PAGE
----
Peer Pressure

Contributor: Shannon Malkovsky. Lesson ID: 10449

Read this lesson! Don't be a wimp! Peer pressure is hard to handle, but you should do this lesson because you will learn how to say "No" to peer pressure! Watch a video and make a "Saying No" poster!

categories

Life Skills

subject
Life Skills
learning style
Visual
personality style
Lion, Otter
Grade Level
Intermediate (3-5)
Lesson Type
Quick Query

Lesson Plan - Get It!

Audio:

You’re studying for tomorrow’s quiz when some of your teammates come by. They want you to shoot some hoops with them. “You’re not going to nerd out on us, are you?” they ask. What do you do?

Have you ever been pressured to do something similar to the previous scenario?

If so, how did you feel when you were being pressured? Today, you will learn about peer pressure and how you can stand up to peer pressure.

What is peer pressure? It is the feeling that someone your own age is pushing you towards making a certain choice, good or bad.

Peer pressure that is bad is called negative peer pressure. Peer pressure that is good is called positive peer pressure. Can you think of an example of negative peer pressure and positive peer pressure?

Peer pressure can either be spoken or unspoken.

Spoken Pressure It’s when a person asks you directly to do something, or says things to you that push you toward a certain choice.

Unspoken Pressure It’s when nothing is actually said to you, but because you see others doing something, you feel pressured to do the same.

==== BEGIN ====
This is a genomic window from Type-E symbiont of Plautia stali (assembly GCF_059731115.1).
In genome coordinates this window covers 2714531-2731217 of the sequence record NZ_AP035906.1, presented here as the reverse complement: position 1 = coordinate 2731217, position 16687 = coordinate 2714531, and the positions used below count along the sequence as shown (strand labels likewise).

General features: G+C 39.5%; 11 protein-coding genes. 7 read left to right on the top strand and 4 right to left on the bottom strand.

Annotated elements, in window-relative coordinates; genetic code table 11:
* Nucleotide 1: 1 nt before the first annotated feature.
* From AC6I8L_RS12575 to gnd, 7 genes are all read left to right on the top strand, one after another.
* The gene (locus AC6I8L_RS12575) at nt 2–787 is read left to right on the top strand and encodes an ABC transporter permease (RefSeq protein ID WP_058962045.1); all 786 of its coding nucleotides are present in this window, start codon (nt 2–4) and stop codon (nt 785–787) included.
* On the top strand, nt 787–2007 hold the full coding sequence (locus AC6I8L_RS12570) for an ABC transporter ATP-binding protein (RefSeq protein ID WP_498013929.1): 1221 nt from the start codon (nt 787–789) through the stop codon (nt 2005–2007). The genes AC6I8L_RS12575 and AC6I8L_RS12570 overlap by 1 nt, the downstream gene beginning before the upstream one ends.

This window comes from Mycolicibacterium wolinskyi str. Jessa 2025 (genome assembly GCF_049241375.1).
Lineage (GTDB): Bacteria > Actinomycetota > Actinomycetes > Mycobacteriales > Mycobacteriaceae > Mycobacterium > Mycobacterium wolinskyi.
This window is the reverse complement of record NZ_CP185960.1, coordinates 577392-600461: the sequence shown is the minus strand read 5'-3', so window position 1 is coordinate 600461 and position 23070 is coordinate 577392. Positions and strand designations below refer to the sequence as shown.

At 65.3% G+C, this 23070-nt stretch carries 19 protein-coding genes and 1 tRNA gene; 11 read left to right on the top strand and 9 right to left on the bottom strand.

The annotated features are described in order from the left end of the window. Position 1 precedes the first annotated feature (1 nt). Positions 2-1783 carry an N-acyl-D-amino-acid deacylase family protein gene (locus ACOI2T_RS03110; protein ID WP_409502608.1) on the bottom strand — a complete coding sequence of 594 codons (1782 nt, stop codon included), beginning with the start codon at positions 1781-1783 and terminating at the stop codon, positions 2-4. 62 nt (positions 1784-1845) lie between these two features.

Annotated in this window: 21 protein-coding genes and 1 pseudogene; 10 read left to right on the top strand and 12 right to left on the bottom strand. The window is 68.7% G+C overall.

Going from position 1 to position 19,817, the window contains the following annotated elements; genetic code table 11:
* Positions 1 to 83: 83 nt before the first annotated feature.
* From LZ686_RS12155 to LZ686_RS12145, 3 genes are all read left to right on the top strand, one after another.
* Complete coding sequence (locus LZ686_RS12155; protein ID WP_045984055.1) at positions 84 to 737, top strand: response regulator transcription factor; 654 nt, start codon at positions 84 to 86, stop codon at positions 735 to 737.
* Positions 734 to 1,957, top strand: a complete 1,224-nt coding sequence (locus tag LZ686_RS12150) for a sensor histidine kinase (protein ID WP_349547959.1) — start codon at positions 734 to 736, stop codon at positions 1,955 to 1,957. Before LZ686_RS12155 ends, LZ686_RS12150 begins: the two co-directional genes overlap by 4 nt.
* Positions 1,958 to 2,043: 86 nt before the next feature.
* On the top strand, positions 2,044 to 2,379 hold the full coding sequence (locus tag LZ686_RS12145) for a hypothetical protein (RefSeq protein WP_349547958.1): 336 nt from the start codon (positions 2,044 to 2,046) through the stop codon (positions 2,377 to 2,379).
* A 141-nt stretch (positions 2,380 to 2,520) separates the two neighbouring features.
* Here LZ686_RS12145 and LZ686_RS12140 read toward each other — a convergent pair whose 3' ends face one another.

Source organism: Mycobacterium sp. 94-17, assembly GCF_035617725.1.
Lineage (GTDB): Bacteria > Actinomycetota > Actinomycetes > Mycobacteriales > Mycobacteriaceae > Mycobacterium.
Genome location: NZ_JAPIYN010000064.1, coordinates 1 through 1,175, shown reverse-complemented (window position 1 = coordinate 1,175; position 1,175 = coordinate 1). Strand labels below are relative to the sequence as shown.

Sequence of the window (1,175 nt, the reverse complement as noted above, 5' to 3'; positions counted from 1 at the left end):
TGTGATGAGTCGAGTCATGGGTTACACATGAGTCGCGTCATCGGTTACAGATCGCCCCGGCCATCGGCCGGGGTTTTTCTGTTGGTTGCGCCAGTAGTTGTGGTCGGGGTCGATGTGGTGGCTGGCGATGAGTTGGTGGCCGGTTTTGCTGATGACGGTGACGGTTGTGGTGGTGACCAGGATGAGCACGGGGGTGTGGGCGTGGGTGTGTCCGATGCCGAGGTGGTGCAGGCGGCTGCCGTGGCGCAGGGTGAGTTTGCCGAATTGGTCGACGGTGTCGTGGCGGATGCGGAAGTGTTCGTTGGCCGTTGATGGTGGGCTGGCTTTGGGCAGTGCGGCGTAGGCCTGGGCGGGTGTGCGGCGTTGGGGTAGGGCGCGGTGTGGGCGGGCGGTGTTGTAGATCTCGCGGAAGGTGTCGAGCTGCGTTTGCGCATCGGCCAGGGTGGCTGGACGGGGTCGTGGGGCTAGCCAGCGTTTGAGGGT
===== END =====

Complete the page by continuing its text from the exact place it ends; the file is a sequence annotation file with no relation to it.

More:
3 Types of Spoken Pressure

  • Rejection - threatening to leave someone out or end a friendship
  • Put down - insulting or calling names to make someone feel bad
  • Reasoning - giving reasons to do something or why it would be OK to do it

3 Types of Unspoken Pressure

  • The Huddle - a group stands together talking or laughing, maybe looking at something that you can't see, with their backs out to others
  • The Look - kids who think they're cool give a look that says we're cool, you're not
  • The Example - popular kids either buy, wear, or do something, and because they set an example, others want to follow

If someone is pressuring you to do something that you don't want to do, you have the right to say "No." Sometimes standing up for yourself can be hard, but the more strategies you have to recognize peer pressure and to deal with it, the easier the situation will be. Standing up and saying "No" can also make you feel good about yourself!

Have you ever stood up for yourself and said "No" to peer pressure? How did you do it?

Brainstorm ways that you can stand up to peer pressure.

Refusal Skills

  1. Be clear about the problem and what is making you feel uncomfortable. For example,"That is mean. I don't want to hurt Sally's feelings."
  2. Think about what could happen if you give in to peer pressure. Could anyone get hurt? Could you get in trouble? How would it make you feel?
  3. Suggest something else that you can do instead.

Watch the following PSA Peer Pressure video to give you additional tips on how to stand up to peer pressure:

 

Write in your journal or discuss with your instructor about a time when you experienced peer pressure.

What happened? How did you feel? Was it positive or negative peer pressure? Was it spoken or unspoken pressure? What strategies did you use in this situation or what strategies have you learned about that may have helped in this situation?

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We help prepare learners for a future that cannot yet be defined. They must be ready for change, willing to learn and able to think critically. Elephango is designed to create lifelong learners who are ready for that rapidly changing future.